China and Korea provided Japan with markets for its goods. In case these countries came under Western domination Japan would economically suffer, therefore, Meiji leaders understood that industrialisation and expansion went hand in hand. They were also aware of the European methods of invoking economic benefits in order to justify colonial territory acquisition. By the 1890's Japanese leaders were well educated about the significance of economic penetration. However, Japan was lagging behind in the race for economic advantage with the Westerners. Even though there was demand for expanding business in sectors of mining, inland waterways and railroad, Japan seemed to be making very little effort in order to expand so as to meet the western competition.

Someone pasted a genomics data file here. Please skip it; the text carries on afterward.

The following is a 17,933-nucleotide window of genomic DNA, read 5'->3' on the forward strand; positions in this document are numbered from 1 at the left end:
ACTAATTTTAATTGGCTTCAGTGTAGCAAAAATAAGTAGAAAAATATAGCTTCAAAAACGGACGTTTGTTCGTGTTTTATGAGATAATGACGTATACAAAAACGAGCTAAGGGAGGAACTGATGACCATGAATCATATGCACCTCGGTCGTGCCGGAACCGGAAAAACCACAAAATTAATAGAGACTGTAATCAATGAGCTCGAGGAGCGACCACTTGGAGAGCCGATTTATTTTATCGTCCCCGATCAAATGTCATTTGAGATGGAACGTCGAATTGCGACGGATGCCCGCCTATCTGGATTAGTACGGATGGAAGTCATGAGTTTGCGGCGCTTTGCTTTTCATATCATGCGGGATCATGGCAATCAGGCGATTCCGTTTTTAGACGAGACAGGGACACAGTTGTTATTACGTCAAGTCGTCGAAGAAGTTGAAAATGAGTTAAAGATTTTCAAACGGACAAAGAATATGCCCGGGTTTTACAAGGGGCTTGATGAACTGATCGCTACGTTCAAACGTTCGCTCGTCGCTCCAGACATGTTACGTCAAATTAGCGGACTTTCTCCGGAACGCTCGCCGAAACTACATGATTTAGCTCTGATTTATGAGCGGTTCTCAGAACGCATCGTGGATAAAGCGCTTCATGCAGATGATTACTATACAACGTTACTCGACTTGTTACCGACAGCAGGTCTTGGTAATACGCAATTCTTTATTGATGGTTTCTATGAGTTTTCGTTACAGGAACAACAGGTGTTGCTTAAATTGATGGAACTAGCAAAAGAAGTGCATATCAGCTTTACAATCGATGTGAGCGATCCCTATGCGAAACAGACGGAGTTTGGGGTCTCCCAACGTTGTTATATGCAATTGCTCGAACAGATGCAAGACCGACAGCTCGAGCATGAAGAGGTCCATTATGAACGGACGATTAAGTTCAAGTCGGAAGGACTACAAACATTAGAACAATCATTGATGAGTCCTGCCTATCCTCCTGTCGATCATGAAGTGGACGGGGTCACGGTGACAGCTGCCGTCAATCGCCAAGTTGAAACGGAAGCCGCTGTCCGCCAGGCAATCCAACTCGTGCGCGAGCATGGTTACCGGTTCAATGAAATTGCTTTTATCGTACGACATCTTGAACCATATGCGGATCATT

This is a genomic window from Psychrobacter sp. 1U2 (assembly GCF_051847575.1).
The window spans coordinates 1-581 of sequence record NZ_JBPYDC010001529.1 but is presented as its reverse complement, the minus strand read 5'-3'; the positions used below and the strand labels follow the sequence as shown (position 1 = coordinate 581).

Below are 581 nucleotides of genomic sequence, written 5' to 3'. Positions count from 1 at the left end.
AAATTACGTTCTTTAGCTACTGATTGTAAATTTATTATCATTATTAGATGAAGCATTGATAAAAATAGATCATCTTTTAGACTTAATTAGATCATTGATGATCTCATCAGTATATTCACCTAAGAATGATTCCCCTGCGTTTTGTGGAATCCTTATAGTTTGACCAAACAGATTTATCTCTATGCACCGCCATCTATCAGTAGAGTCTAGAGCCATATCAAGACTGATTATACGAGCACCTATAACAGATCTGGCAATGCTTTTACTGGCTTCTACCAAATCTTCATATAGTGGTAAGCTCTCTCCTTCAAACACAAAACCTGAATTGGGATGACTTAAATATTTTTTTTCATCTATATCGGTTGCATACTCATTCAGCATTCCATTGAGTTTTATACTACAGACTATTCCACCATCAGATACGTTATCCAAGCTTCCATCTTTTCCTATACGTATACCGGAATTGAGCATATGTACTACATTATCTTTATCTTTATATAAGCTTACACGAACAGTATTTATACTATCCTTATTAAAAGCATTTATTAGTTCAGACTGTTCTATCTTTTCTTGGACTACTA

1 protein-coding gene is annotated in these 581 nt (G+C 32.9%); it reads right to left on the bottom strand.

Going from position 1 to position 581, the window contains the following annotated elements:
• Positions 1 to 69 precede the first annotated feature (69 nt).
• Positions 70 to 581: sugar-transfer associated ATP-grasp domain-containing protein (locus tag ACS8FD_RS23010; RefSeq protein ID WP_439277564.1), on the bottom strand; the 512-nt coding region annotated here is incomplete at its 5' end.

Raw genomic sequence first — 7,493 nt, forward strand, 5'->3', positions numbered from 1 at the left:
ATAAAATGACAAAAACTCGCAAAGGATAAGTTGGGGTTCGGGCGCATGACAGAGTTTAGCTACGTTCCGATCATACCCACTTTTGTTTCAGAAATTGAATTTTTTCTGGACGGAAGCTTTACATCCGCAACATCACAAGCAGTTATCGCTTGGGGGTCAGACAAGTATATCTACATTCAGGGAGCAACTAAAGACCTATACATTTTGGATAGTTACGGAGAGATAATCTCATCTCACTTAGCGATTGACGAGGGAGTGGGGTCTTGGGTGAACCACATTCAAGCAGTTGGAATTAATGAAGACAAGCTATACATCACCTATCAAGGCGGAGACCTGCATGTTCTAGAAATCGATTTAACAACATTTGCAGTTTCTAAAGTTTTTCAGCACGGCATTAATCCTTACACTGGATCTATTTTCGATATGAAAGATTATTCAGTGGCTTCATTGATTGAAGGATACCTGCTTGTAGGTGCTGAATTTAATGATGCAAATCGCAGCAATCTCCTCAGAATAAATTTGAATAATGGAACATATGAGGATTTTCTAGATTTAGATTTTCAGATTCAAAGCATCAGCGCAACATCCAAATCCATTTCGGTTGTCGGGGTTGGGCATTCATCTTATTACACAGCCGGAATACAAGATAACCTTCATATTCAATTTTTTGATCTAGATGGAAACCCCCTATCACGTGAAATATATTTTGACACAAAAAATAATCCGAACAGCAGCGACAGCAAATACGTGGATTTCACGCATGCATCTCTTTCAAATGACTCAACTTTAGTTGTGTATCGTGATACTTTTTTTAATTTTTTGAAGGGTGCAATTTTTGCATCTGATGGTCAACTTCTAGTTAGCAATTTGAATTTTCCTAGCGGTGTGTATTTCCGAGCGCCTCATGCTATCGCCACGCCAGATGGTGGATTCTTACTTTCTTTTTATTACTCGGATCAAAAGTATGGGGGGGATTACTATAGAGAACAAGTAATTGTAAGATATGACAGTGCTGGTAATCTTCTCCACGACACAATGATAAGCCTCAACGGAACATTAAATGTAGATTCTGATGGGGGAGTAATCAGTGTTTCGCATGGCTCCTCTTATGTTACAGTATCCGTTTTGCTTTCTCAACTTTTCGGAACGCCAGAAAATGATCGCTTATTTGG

Meiji leadership saw a link between economic and political competition and between economic penetration and territorial expansion. Meiji leadership as well as business owners realised that if Japan did not move aggressively in East Asia, it may lose opportunities in trade, investment and political power (Hunter, 2014, p.87).

For the above mentioned reasons it was important that railroads in Korea be built by Japanese, instead of the French or Russians; that cotton mills in Shanghai be built by Japanese so that the textile markets be dominated by Japanese rather than the Americans. According to the recent historians of imperialism, conditions of periphery are extremely important in deciding the timing and direction in which the territorial expansion is to be made. For a successful policy of imperialism there has to be availability of a victim, which is, a less advanced, less organised and weaker country that is not able to defend itself against any outside intrusion.